5. My personal life suffers. I wish I lived a life of Friday Happy Hours and Sunday brunches, but even if that was in my budget, it’s just not doable for me. The most I can really manage is having people to my place for game night, and even that is really a matter of making my housemates issue invites. I do not have the energy to pursue friends for anything, because my anxiety demands social events that are planned and set, and that takes a level of preparation and pursuit that I simply can’t manage. Luckily, I happen to live with those people I love most in the world, so I still manage to feel relatively fulfilled. But still, when I do decide to go out, and the energy expenditure knocks me on my ass, I am starkly reminded of my limitations.

6. My off-time is one giant nap. I wish this was an exaggeration, but it really isn’t. When I get home from work, I nap for 1-2 hours. I go to bed at 9:30, and on the weekends sleep until 10. Saturdays and Sundays I’ll squeeze in a 2-4 hour nap. When at my most desperate, I have pushed desks together and napped during my planning period at work. It is all I can do to stay awake from 7:15am to 2:45pm every day, and I make up for it hardcore the second my butt hits that couch.

7. It still hurts. All the time. This will always bear repeating, because goddammit people need to remember it. Circulating the classroom doesn’t mean my knees aren’t grinding. Walking quickly between classes doesn’t mean my hips aren’t subluxating. Managing effective conversations doesn’t mean I’m not silently getting syncope at my desk. Getting my paperwork filed doesn’t mean I’m having a good day. And dear god, absolutely none of my “high-functioning” behaviors mean I’m not a goddamn cripple.

We need to dismantle and reject the idea of the “good cripple,” the one who meets social standards by living in spite of their disability rather than in tandem with it. I do not live a successful life in spite of my disability, and my life is not successful because of those “normal” activities I manage to accomplish. My success exists in waking up every day in the broken body I’ve been given and still loving. Maybe not loving every minute detail of life, maybe not loving my pain, maybe not loving my situation, but loving delicious foods, and sincere hugs, and the warm glow of sunshine. My success doesn’t come from a paycheck; it comes from doing the best with what life has given me, regardless of my functionality.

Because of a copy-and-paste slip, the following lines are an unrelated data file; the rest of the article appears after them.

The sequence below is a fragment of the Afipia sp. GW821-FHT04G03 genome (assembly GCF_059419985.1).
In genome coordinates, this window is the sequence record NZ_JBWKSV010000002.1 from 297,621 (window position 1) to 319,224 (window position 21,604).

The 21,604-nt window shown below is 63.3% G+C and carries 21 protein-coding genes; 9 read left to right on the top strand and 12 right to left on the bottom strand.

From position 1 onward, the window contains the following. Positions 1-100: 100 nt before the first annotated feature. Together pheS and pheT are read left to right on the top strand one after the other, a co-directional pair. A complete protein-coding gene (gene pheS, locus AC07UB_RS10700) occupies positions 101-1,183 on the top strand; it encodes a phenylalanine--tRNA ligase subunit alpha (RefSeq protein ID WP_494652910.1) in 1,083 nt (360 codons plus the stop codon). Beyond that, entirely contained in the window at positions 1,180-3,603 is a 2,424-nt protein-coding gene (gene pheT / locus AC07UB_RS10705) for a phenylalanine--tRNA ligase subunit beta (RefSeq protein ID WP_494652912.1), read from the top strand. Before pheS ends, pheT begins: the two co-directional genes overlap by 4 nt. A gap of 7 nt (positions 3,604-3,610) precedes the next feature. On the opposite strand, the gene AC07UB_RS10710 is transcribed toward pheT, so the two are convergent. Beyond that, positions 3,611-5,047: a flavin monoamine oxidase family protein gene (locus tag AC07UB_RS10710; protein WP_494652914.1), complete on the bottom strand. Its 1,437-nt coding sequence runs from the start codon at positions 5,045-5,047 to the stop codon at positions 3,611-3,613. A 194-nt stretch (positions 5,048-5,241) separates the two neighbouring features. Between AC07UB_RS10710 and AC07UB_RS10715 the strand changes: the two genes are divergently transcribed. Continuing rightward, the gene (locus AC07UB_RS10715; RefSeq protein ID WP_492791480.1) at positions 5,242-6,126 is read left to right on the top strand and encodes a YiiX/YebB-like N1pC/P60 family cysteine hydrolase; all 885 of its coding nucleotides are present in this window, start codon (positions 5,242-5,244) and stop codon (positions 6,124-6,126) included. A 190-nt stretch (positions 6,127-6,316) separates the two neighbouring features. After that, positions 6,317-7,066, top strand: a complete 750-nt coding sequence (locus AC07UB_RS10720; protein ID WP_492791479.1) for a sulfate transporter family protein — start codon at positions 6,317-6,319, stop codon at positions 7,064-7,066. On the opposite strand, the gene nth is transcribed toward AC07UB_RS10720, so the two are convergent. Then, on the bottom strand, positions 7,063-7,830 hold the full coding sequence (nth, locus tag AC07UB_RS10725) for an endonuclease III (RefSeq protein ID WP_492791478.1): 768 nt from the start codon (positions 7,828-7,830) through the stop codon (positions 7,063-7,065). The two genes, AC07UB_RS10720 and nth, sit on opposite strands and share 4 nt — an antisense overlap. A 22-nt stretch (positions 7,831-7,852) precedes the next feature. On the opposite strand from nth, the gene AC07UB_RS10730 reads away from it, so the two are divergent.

If I wake up tomorrow and can’t ever go to work again, I am still a good person. No one’s level of ability dictates their worth.

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Snippet: Why We Should Talk Before I Hit That

“Can I kiss you?”

According to most of my students (your average group of community-college-attending young adults), this question is just too cheesy. Apparently the embarrassment you risk in asking it is worse than the rejection you could receive by leaning in for a lip lock and landing on a hastily turned cheek.

This is bullshit.

Why is our culture so anti-consent? Why is the absence of a “no” better than the presence of a “yes”?

Personally, there are two reasons why I’m a fan of consent. One is just an old-fashioned appeal to charm: I find it adorable to be asked for a kiss, rather than be thrust into one unawares. Second, and most important, is that it shows a valuation of my desires, an acknowledgement that my kisses are not to be taken, but rather given.